“First, the 54 up and moved us out of the way,” said Peters. “ But I wouldn’t expect my own teammate to do it – it’s Martinsville. Tempers are going to flare; apologize to my guys at the shop for two teammates getting into it, but German has a lot to learn. The fastest truck didn’t win again.”
Quiroga also endured a post-race tongue-lashing, courtesy Ron Hornaday when the two made contact with both running solidly inside the top 10. The resulting spinout left Hornaday midpack, scrambling to climb back to ninth when he had a truck capable of third or better.
The irony here is Quiroga, left unscathed by these wrecks, is off to a solid start, sixth in points with two straight top-10 finishes to his credit. But with three DNFs, for wrecks in a 30-race Truck career he’s also not holding a clean reputation. The Mexican driver has potential, driving top-tier equipment, but that aggression could come back to bite him if he’s not careful. It’s already bit Mr. Peters, a teammate wondering if those points lost Sunday will keep the title contender from holding the Trucks’ biggest trophy come Homestead. - Tom Bowles
Sports Car: Another One Bites The Dust? – Once again, we’ve had some bad news to report out of TUSC. On Tuesday, Muscle Milk Pickett Racing announced that they would be skipping the upcoming Tudor United SportsCar Championship rounds at Long Beach and Laguna Seca before returning at Belle Isle Park on May 31st. The team’s primary reasons for the move? Reliability and performance testing for the ORECA 03-Nissan.
The defending American Le Mans Series P1 champions were forced to make a change since the series decided not to support the upper-most prototype class. Back in December, barely a month before the Rolex 24 at Daytona, the team took delivery of an ORECA 03-Nissan, a package that is very popular in the P2 class in Europe. So far, the team has done quite well with the car. At Daytona, the No. 6 finished fifth overall, three laps behind the winners. Sebring saw the car run well before a power steering issue put them out.
Team owner Greg Pickett doesn’t really want to miss Long Beach, but believes that the course of action is best so that the team can improve.
“It’s never an easy decision to make when deciding to miss a race, let alone two,” Pickett said. “We had an issue at Sebring with the power steering that could have been a safety concern. Fortunately, it didn’t get to that but we want to make sure that we don’t have such problems again.”
However, that explanation detoured into references about the dreaded Balance of Performance between the P2 and Daytona Prototypes that has been an ongoing concern ever since the ALMS/Grand-Am merger was announced in 2012.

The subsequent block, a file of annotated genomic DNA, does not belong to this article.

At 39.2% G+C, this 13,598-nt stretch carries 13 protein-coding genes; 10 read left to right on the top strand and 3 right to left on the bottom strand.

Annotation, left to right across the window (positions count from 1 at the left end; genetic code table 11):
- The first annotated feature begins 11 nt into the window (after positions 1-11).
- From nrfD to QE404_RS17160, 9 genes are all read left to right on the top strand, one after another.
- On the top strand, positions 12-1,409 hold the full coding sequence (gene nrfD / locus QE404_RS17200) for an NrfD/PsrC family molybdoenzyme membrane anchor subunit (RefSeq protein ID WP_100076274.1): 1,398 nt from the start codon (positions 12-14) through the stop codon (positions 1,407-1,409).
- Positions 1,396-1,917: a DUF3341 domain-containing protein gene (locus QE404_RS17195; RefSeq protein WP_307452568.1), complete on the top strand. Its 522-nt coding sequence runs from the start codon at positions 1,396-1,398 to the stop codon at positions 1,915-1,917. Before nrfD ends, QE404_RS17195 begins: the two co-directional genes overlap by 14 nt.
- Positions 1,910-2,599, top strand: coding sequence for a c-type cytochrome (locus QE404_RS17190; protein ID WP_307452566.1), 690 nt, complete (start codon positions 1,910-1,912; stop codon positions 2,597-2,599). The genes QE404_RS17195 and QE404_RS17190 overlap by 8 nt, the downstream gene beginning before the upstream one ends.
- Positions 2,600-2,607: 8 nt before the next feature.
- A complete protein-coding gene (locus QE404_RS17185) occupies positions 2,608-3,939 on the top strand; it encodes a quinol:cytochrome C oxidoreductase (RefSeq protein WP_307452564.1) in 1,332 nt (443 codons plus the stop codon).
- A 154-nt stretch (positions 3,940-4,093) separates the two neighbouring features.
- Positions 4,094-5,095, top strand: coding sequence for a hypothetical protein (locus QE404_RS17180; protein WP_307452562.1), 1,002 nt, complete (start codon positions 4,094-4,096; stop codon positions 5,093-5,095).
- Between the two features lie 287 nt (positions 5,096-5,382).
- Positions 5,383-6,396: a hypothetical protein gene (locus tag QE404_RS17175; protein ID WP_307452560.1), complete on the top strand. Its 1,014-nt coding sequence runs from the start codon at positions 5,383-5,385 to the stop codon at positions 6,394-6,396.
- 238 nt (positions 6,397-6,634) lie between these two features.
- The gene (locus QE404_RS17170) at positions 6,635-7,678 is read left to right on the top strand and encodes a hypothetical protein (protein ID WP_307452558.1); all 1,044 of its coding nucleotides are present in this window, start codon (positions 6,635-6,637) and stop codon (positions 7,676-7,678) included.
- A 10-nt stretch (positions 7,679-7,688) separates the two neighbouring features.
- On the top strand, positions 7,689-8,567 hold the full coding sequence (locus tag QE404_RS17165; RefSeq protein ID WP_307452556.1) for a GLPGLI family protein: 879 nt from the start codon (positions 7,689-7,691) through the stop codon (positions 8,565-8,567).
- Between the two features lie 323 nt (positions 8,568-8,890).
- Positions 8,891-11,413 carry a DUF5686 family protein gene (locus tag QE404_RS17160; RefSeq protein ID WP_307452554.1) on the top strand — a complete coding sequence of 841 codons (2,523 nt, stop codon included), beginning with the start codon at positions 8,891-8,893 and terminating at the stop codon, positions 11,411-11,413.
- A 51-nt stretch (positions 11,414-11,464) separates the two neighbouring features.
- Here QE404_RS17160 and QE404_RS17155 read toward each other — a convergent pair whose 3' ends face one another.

“Additionally, while we did lead some laps at Sebring, the speed differential between the DP cars and the P2s is still quite big and I want to see what the series does with that over the course of the next couple of races, as these will take place at tracks that should favor the P2 cars,” Pickett said. “We came here to be competitive and we know that we have the drivers and the car to do so, but a big part of that competitiveness comes from the balance of performance and you can’t be fighting for wins if you’re not on a level playing field.”
Regardless of the reasons, what was supposed to be a fairly crowded race for the Prototype and GT-Le Mans teams on the Streets of Long Beach will instead be a race with only 21 confirmed entries at the moment, less than the Verizon IndyCar Series race. The DeltaWing and Krohn Racing’s No. 57 are not making the trip in addition to Muscle Milk Pickett Racing. All of these teams were confirmed full season entries. -Phil Allaway
NHRA Pace Laps: The Ladies of Racing – It was a good weekend for the ladies at the SummitRacing.com NHRA Nationals in Las Vegas. Erica Enders-Stevens scored a $50,000 win in the K&N Horsepower Challenge (think All-Star Race) for Pro Stock cars on Saturday, becoming the first female winner of the event. Enders-Stevens beat Dave Connolly, her former crew chief who was behind the wheel of the car she piloted last season. But it didn’t end there. For an encore, she took home the Wally for the weekend, beating Jason Line in the final round with a pass at 6.612 seconds, 208.78 mph to Line’s 6.633 seconds, 208.23 mph. She also defeated Larry Morgan, Steve Kent, and Chris McGaha en route to the finals. Enders-Stevens now leads the Pro Stock point standings as well.
Alexis DeJoria scored the win in Funny Car, her second in four races so far this season. DeJoria defeated Matt Hagan, Tony Pedregon and Cruz Pedregon on her way to the finals where she faced off against Robert Hight, the same driver she defeated for her first victory in Phoenix last month.
Tony “The Sarge” Schumacher was left as the sole representative for the men in the win column of the top divisions this weekend, scoring the victory in Top Fuel over Doug Kalitta. - Toni Montgomery